Ayurveda is an ancient Indian holistic system which translates to 'the science of life' from the original Sanskrit root word 'Ayur' which means 'life' and 'Veda' meaning 'knowledge'.
According to Ayurveda, each individual has unique needs when it comes to maintaining and achieving optimal health throughout their life. We each require a specific combination of foods, lifestyle, climate, activity and treatments to reach wellness and balance.
To understand our individual formula for optimal life, we first need to understand our unique dosha constitution. Our 'dosha' or bio-energies are formed of the five elements that are present in the universe and within each of us. These are earth, water, fire, air and ether.
Dosha is a Sanskrit word that relates to the five elements which exist in our universe, in all living things and within us. The five elements are earth, water, fire, air and ether and these are grouped into three dosha's called Vata, Pitta and Kapha.
Vata dosha is air and ether combined. Its qualities are similar to those that we know to be found in air and ether such as cold, light, rough, dry, moving.
Pitta dosha is fire and water combined. Its qualities are similar to those that we know to be found in fire and water such as hot, fast, sharp, moist and light.
Kapha dosha is earth and water combined. Its qualities are similar to those that we know to be found in earth and water such as heavy, slow, cool and smooth and moist.
Ayurveda states all living beings are made of the three doshas, Vata, Pitta and Kapha. Within each of us is a unique balance of each dosha - no two people can be the same, it’s like our DNA, we are unique!
Your dosha is set at conception and stays with you throughout your lifetime, this is called your Prakruti or natural state.
The usual lifestyle factors such as sleep, environment, season, diet and stress can take a toll on our mind and body. When this happens it can result in an imbalance to our dosha. Usually one or more of the doshas fall out of balance and this is called your Vikruti.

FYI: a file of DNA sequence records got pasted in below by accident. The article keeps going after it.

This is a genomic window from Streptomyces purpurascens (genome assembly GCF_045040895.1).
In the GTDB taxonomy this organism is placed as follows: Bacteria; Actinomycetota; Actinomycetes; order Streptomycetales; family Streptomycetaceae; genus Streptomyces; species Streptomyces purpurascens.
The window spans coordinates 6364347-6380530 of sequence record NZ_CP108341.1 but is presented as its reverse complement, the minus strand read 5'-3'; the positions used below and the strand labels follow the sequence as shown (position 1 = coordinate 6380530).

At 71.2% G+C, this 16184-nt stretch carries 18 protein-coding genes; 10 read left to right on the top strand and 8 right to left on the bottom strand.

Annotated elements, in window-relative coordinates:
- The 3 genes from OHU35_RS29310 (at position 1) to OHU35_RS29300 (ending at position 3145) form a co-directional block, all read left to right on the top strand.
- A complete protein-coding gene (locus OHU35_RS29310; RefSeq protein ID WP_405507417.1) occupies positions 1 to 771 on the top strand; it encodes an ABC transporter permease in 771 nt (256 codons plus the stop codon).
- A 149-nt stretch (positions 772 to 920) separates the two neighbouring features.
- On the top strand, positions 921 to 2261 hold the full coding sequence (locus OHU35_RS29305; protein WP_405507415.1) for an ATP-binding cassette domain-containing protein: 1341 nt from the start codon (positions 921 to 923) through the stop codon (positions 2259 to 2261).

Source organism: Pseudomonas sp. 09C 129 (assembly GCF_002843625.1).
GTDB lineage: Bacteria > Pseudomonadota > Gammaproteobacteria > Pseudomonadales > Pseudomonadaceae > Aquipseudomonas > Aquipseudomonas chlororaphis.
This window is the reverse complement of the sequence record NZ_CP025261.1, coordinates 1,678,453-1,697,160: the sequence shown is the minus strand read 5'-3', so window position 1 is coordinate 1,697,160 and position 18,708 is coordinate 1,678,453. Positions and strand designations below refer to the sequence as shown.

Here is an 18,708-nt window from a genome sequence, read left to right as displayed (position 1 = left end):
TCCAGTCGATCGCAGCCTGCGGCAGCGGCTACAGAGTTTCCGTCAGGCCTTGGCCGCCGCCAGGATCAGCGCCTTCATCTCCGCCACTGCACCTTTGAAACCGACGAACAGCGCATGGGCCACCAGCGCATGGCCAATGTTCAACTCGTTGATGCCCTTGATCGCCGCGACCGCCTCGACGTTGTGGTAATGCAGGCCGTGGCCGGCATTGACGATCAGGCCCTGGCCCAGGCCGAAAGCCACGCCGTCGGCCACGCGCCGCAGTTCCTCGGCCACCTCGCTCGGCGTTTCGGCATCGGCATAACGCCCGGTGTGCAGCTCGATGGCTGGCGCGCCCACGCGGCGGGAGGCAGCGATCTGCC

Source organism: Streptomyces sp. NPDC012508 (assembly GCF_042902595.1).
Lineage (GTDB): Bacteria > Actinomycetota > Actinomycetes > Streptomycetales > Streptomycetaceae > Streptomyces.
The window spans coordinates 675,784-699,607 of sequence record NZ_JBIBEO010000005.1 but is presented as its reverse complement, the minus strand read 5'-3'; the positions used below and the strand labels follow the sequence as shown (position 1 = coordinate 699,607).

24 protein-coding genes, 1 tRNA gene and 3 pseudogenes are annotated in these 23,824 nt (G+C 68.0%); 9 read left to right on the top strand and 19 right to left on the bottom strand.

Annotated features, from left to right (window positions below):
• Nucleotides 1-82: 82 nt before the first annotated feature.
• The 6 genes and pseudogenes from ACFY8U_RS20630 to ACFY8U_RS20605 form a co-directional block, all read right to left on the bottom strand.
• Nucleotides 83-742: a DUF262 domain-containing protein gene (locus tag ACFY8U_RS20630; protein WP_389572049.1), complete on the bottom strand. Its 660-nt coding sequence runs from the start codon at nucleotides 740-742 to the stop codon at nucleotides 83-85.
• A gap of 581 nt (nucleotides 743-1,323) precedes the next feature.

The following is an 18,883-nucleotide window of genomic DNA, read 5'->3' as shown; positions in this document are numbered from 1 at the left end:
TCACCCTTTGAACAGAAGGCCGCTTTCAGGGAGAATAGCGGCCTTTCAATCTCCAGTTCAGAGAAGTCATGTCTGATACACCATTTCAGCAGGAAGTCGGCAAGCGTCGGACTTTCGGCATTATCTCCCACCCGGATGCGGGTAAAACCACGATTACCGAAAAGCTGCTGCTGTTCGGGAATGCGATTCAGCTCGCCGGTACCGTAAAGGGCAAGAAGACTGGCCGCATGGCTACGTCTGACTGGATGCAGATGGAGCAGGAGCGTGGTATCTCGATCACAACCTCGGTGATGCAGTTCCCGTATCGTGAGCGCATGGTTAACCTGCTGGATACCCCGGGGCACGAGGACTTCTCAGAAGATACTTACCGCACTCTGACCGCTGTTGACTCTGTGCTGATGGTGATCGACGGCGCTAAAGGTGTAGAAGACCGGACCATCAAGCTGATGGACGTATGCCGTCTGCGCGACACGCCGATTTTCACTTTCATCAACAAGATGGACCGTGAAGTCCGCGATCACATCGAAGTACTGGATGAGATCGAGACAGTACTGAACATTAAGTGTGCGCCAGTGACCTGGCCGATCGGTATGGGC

Living in harmony with our unique doshas helps to stay healthy both inside and out. Ayurveda can guide us on how best to live in harmony with our dosha type which can help prevent illness and lead us towards optimal health.
Learning about the properties of each dosha can help us understand ourselves better and guide us to living in harmony with our true nature.
Each dosha has its own recommendation for the best time to sleep, wake up and length of sleep we need including morning and night-time rituals.
The external environments we find ourselves in can impact our health. This can include a place of your work, home or school. You may be feeling too hot, too cold, too damp or too dry in these spaces. It may be excessively noisy and disruptive, there may be pollution, wind/rain. These can impact our physical and mental state which affect the doshas.
Diet - food and drink
The foods we eat and drink, the ingredients, herbs, and spices used, the six flavours (sweet, sour, salty, spicy, bitter and astringent), portion size, frequency and even timings of our meals all play a part on our health.
The four seasons we experience in most western counties relate to the doshas and can aggravate the doshas. We can see the doshas represent themselves in the seasons e.g., Autumn, and early Winter is Vata season (dry, windy cool, drying and falling leaves) Winter and early Spring is Kapha season (muddy, wet, cold, sluggish, heavy), late Spring and summer is Pitta season (hot, moist, sunshine). As we move through the seasons, the climate, weather and culture we live in will play a role in the movements of the doshas within us.
Stress can establish itself not only mentally but physically and emotionally too. Stress can lead to unstable emotions and lead us to react such as anger, and anxiety. Stress can also harbour in part of our body which may lead to stomach conditions, aches, pains, rashes and skin disorders. Stress inhibits itself both physically within the body and expresses itself in many ways as well as mentally.
How we go about our daily lives can play a part in going out of balance. If we are doing something in excess or maybe not enough then we can find ourselves creating an imbalance. Working without proper breaks, rest or nourishment can lead to exhaustion, insomnia, or loss of appetite. On the flip side not enough movement, exercise (of mind and body) may lead to lethargy, depression, or weight gain.
We can learn more about living in harmony with our dosha by reading books on Ayurveda or consulting an Ayurvedic Practitioner who can help with proper dosha diagnosis and may provide a diet and lifestyle programme. Useful material can also be found on YouTube which is great as a starting point.
I hope this little introduction to Ayurveda was useful to you and please get in touch with me if you would like to know more or have questions.
The Ayurvedic Institute
College of Ayurveda
Ayurveda College, California